Intimate partner violence is prevalent, affecting one in three Australian women since the age of 15, including physical, sexual and emotional abuse, finds a national study connecting this violence to the health burden experienced by women. Intimate partner violence also is the greatest contributor to the health gap between Aboriginal and Torres Strait Islander women and non-Indigenous women in child-bearing years, aged 18 to 44.
New research published by Australia’s National Research Organisation for Women’s Safety (ANROWS) shows that intimate partner violence has serious impacts for women’s health, affecting mental health, problems during pregnancy and birth, alcohol use disorders, suicide and homicide.
The study calculates the “burden of disease,” an internationally recognised method to measure the impact of injuries and illnesses as well as comparing risk factors. The research finds that intimate partner violence contributes an estimated 5.1% to the disease burden in Australian women aged 18-44 years, which is higher than any other risk factor in the study, including tobacco use, high cholesterol or use of illicit drugs.
Aboriginal and Torres Strait Islander women in these child-bearing years experience a health risk 6.3 times higher than non-Indigenous women due to intimate partner violence. Three in five Aboriginal and Torres Strait Islander women have experienced intimate partner violence since the age of 15, contributing to 10.9% of their disease burden.
For women of all age groups above 18 years, intimate partner violence remains in the top 10 health risks, contributing to 2.2% of the burden of disease.
Amongst all women over 18, intimate partner violence is the seventh largest risk factor when using the broadest definition of intimate partner violence (including physical and sexual violence as well emotional abuse in cohabiting relationships). Intimate partner violence is the ninth if considering only physical and sexual violence in live-in relationships.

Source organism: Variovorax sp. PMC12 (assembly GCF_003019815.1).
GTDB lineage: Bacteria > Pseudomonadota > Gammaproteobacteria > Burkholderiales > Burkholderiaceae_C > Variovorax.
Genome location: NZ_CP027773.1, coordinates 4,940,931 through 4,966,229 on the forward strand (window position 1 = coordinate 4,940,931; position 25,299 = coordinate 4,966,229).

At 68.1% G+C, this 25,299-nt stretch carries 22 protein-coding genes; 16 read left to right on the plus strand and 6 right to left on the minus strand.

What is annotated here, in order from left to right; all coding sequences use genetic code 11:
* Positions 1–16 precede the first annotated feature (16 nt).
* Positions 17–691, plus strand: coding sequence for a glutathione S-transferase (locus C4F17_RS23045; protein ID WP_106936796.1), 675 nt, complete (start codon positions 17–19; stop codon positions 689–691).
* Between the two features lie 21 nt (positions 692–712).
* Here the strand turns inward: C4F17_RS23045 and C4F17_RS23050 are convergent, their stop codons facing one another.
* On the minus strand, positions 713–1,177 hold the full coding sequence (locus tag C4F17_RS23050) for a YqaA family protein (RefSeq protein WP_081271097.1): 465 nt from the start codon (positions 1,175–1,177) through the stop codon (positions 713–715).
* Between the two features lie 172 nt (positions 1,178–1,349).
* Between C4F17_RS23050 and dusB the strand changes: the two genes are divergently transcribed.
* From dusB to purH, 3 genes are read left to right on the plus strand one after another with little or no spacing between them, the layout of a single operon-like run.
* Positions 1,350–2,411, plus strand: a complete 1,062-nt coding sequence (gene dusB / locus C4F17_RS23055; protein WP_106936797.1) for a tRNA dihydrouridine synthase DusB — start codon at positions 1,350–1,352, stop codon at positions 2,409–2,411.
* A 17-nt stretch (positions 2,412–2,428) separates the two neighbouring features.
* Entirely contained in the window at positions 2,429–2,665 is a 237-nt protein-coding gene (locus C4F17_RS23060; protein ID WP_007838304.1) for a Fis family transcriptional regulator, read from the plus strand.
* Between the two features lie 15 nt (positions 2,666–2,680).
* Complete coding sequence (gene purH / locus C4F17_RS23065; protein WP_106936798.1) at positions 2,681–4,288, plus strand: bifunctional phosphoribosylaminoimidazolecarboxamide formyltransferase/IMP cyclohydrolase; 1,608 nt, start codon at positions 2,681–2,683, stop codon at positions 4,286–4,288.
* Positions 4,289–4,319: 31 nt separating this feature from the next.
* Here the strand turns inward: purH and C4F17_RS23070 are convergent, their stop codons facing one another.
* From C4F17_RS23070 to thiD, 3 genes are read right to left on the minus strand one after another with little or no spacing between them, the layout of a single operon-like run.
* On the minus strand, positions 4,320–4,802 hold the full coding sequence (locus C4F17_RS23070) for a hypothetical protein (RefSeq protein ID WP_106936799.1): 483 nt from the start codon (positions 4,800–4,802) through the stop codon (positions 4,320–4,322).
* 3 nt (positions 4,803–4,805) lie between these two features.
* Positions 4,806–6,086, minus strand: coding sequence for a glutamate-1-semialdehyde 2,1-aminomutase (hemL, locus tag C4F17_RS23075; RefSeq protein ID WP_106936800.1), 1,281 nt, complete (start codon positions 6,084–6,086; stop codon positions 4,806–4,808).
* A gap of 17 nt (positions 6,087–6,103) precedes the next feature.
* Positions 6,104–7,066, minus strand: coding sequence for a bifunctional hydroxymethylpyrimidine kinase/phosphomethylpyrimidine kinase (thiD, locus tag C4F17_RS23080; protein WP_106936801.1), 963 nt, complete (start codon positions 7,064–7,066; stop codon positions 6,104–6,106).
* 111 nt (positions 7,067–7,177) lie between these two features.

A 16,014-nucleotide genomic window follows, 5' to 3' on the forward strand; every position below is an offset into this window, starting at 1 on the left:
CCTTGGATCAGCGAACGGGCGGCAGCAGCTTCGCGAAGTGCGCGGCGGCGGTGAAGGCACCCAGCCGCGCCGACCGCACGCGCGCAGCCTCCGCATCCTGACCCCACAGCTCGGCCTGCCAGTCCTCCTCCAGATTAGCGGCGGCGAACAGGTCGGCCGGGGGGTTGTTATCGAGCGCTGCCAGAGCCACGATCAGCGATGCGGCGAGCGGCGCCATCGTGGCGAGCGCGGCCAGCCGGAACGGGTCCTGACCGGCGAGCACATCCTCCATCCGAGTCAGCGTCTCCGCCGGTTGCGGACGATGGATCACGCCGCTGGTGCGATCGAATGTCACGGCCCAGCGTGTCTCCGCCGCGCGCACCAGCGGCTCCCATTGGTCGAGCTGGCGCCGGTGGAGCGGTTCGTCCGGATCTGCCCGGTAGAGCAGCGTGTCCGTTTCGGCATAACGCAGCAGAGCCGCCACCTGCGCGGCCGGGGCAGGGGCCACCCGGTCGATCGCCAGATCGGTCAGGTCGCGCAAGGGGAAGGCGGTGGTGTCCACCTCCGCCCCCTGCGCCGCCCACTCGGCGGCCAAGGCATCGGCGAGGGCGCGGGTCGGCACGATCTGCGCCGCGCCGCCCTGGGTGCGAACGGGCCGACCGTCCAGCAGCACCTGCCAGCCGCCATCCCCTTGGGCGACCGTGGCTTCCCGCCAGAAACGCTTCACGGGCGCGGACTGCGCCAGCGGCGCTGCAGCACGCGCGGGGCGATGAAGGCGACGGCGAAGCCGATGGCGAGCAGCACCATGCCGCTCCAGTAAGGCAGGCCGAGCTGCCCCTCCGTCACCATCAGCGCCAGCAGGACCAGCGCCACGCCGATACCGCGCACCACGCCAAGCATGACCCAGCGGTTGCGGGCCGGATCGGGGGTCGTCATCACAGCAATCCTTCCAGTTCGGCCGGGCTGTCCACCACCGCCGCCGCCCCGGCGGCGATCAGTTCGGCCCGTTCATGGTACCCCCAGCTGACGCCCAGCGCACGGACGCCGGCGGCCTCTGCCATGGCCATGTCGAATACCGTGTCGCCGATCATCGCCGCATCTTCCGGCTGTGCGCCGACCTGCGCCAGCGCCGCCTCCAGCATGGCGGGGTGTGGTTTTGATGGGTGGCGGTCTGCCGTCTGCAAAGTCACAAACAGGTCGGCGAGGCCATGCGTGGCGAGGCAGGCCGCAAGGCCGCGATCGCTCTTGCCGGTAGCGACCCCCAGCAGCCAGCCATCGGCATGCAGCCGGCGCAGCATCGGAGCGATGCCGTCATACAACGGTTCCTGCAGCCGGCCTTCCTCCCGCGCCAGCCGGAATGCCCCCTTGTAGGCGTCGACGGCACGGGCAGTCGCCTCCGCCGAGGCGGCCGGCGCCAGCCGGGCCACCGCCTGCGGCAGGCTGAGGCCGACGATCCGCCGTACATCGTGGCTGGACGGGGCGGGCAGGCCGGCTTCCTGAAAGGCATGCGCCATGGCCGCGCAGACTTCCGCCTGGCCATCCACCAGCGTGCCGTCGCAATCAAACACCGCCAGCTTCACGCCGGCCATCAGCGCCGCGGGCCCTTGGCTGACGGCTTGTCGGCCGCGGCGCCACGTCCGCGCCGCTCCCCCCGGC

Drawing on research conducted by the Australian Institute of Health and Welfare commissioned by ANROWS, the study shows that there has been no decrease in the burden of disease of intimate partner violence in recent years.
There has been notable improvement in the responses to the women and children affected by violence, however, these services still need further resources. Moreover, it is paramount to increase support for preventative measures to stop violence before it occurs.
Reducing the burden of disease gap between Aboriginal and Torres Strait Islander women and non-Indigenous women is vital to our nation’s future. This can only be achieved through policy and practitioner collaboration with Aboriginal and Torres Strait Islander communities. This includes addressing the socio-economic marginalisation and related disadvantages impacting on the health risks associated with intimate partner violence.
The study will be launched in Canberra on 1 November by the World Health Organization’s leading expert on violence against women, Dr Claudia Garcia Moreno.
Technical detail about the study’s methodology and findings can be found on the ANROWS website.
ANROWS is a not-for-profit organisation established as an initiative of The National Plan to Reduce Violence against Women and their Children 2010-2022, to deliver relevant and translatable research evidence to inform policy and practice.
Information for media
Heather Nancarrow, CEO of ANROWS is available for media interviews. To arrange an interview please contact ANROWS on 8374 4000.